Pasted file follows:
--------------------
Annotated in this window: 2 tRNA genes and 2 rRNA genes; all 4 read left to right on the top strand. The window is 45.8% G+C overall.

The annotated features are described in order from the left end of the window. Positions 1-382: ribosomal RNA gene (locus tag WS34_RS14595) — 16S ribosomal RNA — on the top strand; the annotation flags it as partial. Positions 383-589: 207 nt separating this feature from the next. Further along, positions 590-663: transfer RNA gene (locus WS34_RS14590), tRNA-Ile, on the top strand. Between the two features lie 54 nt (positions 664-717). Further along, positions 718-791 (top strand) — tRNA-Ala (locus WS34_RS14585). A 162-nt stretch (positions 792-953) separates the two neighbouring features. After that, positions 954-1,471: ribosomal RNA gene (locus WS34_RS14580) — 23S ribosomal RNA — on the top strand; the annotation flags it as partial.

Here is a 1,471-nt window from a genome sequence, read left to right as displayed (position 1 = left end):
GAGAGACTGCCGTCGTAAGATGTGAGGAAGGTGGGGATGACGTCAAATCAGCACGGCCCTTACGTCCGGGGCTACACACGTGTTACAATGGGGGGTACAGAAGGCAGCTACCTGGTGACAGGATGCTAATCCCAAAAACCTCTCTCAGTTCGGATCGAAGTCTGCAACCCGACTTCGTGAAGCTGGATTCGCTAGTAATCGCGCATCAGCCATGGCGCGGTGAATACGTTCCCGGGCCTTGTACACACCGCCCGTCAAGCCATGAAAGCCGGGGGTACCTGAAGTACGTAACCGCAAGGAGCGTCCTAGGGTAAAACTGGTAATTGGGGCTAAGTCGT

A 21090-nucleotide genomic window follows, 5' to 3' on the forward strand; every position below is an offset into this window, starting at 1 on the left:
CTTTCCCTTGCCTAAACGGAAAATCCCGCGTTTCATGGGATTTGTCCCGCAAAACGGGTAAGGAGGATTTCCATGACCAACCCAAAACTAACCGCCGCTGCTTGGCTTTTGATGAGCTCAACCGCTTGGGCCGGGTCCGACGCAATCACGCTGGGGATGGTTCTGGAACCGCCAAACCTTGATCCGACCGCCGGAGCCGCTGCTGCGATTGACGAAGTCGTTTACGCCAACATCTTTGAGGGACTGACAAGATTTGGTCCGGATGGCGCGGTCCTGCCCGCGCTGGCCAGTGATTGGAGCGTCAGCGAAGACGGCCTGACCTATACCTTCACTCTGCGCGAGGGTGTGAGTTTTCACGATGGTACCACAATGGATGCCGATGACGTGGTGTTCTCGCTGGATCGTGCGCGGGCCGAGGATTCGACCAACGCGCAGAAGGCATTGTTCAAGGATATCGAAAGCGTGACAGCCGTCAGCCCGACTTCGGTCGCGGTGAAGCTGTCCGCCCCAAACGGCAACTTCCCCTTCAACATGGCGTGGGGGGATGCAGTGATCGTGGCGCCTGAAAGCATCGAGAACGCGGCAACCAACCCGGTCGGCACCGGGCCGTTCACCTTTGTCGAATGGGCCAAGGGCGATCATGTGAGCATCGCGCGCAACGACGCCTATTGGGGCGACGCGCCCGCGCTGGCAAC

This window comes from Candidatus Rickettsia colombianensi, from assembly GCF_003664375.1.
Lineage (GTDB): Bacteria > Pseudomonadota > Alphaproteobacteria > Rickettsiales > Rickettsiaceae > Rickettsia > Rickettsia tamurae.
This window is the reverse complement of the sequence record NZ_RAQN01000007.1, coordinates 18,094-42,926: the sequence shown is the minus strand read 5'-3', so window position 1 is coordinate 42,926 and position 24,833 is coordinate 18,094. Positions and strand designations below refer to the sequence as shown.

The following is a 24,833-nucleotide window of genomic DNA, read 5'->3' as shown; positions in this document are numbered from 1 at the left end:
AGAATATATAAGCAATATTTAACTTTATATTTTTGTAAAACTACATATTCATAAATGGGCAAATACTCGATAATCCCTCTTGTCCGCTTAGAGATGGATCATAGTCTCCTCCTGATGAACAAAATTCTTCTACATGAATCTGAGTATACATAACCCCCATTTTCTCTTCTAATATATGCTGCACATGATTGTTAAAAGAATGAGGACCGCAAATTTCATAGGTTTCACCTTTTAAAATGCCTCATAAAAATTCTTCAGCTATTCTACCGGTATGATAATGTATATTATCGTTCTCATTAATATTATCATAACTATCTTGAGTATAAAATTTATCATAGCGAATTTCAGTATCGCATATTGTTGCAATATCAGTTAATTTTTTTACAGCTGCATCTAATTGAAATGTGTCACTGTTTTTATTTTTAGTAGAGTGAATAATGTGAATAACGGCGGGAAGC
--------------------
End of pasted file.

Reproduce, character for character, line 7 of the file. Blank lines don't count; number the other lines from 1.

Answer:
This window comes from Candidatus Rickettsia colombianensi, from assembly GCF_003664375.1.